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Bee-killing pesticide contaminating Prairie wetlands

CBC reports, “A University of Saskatchewan biologist says many wetlands across the Prairies are being contaminated by a relatively new pesticide that is threatening the ecosystem. Christy Morrissey says that over the past few years neonicotinoids have been used increasingly on crops in Western Canada and the chemical is making its way into wetlands, potentially having a devastating ‘domino effect’ on insects and the birds that rely on them.”

“Most alarming, she said, is that the chemical was detected in the water before farmers planted in the spring. Morrissey said her research shows neonics are persisting in the water for months and in some cases years.”

“(Neonicotinoids are) used on a wide variety of crops such as corn, soybeans, wheat, oats, barley, potatoes and fruit. In Western Canada, neonics are most commonly found on canola. Virtually all of the 8.5 million hectares of canola planted in Saskatchewan, Manitoba and Alberta are now treated with them.”

“The companies that manufacture neonicotinoids, Bayer CropScience and Syngenta, say their products have been rigorously tested and were found to be safe before they were introduced into the market. CropLife Canada is an industry group that speaks on behalf of those companies. It said there’s no reason to believe that neonics persist in water over long periods of time.”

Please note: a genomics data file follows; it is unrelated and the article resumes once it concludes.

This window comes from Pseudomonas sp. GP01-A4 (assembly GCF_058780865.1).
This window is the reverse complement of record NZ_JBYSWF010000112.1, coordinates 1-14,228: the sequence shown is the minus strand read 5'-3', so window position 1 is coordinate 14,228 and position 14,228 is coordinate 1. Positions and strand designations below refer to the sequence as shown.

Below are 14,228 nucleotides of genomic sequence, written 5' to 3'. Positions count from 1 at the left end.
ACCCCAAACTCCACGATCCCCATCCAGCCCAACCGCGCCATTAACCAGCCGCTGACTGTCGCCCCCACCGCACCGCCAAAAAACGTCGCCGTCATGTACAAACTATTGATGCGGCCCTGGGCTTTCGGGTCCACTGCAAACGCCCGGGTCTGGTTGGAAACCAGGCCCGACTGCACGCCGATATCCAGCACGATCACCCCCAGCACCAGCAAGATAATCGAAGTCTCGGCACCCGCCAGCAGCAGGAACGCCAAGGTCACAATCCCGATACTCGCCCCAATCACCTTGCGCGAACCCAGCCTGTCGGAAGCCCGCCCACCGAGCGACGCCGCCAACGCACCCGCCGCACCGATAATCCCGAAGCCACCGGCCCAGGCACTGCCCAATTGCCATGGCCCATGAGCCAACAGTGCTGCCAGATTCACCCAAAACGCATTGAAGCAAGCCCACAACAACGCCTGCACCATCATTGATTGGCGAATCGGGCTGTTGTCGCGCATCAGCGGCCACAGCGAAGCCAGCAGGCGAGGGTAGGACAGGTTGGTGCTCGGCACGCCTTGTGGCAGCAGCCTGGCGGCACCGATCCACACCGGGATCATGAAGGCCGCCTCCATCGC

“In April of last year the European Union placed a two-year trial ban on the chemical because of complaints from beekeepers about dramatically declining populations, and scientific evidence that may show neonics are partly to blame. CropLife Canada said the ban was a reaction to overheated rhetoric.”

“Unlike Europe, the Canadian government said in an email to CBC ‘we do not feel a suspension is warranted at this time’. However, Health Canada’s Pest Management Regulatory Authority has publicly raised concerns about the pesticide, and its possible effect on bees in the corn-growing regions of Ontario, Quebec and Manitoba. And so Ottawa is now publicly consulting on new proposed standards for safer planting practices and enhanced warning labels on soybean and corn seed treated with the pesticide. It is also conducting a detailed scientific re-evaluation of the effects of neonics on bees, which will be released this year.”

Further reading
Save Ontario’s Bees: Ban the Use of Neonicotinoid Pesticides

EU bans bee-killing pesticide, will Harper do the same?